Sunday, 5 August 2007

Early Potatoes

I have always planted potatoes around Father's Day which in Australia is the first Sunday in September. I have found during the last five or so years that this means that the potatoes have to struggle through early summer with some of our hottest weather and lowest rainfall.

The reason they are planted in September is to allow them about six weeks to grow before our frosts are (supposedly) over. During this time any shoots that emerge can be easily covered with straw or even boxes for insulation against the frosts.

I am testing growing them under a plastic cloche/tunnel this year and have planted them one month earlier. The cloche is a commercial setup bought at a bargain shop a couple of years ago. These little systems have been quite useful around the garden they are basically lengths of thin plastic conduit pipe that are pushed into the soil at each side of the bed/row. I have used them as frames for shadecloth, bird netting and here now, as they were intended with the plastic sheeting that came with them.

A few weeks before planting I dug over the soil and made a trench.
I filled this with some Broad Bean trimmings that the frost had injured, some all purpose organic fertiliser pellets and a load of Nettles from the chook run.

I then put up the frame ready for the plastic to go on after planting the Potatoes.

The cloche system suggests anchoring the plastic at the ends of the rows with tent pegs after tying the ends of the plastic together. However I had 'borrowed' a length of this plastic sheet for something else around the garden and it didn't quite fit. I didn't want to open another pack, so I have used small pieces of 13mm hose split down the middle to attach the plastic to the hoops.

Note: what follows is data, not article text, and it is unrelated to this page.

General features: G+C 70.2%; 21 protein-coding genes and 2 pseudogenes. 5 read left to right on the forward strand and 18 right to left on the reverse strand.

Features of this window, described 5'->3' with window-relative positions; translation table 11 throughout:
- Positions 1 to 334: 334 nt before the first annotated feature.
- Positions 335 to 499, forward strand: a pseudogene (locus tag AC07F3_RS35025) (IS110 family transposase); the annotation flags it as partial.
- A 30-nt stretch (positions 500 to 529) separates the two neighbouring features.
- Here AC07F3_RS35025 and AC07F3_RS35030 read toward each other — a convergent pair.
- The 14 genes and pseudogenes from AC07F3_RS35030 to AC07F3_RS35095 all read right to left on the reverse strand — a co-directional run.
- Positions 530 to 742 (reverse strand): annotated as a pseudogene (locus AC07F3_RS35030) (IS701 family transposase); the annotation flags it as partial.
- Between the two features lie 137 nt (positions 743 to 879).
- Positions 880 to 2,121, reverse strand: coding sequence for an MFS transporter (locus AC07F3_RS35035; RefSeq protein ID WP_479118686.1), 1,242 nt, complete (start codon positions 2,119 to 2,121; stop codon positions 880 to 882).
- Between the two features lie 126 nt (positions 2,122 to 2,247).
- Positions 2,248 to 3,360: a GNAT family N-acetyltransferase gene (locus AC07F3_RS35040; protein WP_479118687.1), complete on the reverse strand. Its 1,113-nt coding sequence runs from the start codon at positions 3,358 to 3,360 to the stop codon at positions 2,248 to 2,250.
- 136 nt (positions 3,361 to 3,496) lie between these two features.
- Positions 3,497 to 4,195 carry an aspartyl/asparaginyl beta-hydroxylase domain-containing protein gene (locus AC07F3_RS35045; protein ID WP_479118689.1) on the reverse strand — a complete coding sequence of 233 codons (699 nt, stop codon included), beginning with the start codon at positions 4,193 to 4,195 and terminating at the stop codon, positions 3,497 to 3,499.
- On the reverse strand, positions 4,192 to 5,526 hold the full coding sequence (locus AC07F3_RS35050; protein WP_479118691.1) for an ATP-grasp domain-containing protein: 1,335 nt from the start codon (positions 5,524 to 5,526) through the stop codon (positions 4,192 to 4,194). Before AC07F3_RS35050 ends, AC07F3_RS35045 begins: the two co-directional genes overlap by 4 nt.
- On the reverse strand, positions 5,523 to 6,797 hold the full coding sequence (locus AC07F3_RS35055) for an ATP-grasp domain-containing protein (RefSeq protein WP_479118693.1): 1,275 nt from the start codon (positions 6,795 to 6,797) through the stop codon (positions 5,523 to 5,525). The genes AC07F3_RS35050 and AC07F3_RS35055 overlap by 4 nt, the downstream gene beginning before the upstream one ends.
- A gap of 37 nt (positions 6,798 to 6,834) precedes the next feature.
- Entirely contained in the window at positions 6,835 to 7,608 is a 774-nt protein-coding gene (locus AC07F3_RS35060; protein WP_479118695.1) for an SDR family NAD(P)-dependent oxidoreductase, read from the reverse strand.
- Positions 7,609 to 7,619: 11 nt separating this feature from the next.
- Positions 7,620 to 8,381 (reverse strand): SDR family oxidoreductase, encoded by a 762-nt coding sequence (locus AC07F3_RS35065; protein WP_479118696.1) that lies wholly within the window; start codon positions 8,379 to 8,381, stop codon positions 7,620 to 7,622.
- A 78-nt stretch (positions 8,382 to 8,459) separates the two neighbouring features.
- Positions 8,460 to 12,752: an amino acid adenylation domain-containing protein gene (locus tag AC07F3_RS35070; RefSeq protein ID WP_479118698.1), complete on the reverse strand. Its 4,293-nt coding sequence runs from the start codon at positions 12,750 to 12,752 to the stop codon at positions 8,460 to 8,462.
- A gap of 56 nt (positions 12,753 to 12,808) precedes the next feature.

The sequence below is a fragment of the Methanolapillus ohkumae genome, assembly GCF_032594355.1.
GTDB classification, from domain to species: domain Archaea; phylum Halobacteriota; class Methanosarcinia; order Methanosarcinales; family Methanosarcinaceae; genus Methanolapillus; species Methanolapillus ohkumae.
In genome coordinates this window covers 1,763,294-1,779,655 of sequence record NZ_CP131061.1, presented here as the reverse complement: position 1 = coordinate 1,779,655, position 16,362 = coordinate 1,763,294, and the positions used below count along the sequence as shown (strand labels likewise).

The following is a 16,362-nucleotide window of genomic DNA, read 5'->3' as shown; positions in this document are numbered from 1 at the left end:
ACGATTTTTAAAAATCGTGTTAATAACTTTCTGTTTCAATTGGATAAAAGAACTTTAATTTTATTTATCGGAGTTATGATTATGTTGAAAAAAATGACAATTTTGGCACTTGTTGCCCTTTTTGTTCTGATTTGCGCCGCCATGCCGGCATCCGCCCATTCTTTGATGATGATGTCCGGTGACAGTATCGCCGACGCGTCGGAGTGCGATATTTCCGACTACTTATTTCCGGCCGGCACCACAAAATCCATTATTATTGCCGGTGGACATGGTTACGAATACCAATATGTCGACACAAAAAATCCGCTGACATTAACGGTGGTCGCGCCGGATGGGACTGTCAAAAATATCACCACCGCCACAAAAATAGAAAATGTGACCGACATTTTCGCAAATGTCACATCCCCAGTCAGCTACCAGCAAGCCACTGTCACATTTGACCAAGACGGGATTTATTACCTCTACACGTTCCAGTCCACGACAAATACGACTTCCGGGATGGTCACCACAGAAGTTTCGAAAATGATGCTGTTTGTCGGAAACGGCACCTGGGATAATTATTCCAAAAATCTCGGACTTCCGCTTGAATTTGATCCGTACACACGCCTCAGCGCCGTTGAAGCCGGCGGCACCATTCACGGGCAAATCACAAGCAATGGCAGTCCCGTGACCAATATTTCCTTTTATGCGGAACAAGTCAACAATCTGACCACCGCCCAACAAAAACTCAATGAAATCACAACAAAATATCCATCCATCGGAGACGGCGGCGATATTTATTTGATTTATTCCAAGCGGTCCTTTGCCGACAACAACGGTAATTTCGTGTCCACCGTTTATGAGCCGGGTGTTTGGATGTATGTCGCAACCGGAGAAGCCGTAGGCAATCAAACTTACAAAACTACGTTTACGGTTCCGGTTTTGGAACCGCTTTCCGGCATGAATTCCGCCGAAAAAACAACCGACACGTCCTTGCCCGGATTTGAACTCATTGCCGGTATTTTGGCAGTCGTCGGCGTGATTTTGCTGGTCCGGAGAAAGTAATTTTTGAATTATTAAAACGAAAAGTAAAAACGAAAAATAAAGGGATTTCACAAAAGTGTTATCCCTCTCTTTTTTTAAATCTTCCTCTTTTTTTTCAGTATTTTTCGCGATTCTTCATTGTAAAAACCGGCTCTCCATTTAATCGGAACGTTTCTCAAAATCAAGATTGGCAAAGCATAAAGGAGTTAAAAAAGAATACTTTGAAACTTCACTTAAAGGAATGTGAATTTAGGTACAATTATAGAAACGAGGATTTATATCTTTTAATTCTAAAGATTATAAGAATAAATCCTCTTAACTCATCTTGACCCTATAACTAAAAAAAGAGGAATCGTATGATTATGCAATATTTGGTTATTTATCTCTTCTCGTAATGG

Thanks to Gringo over at Aussies Living Simply for this idea.

When the potatoes have grown this whole structure will still be covered if frosts are forecast but this setup should give them enough warmth to get them off to an early start.

I recently read that potatoes with long thin shoots should not be planted as these may be infected with a virus so I chose healthy potatoes with small sprouts left from last year's crop. These had been 'chitted' over winter and were ready to go in (another reason for the early planting)

Quite a mixture of the coloured varieties have been planted including the Blue Sapphire, Royal Blue, Red Star and some of the bigger Kipflers from last year's crops.

They already have a resident Garden Helper,
waiting for when they emerge. smile

Go here to see the watering set-up for this bed.

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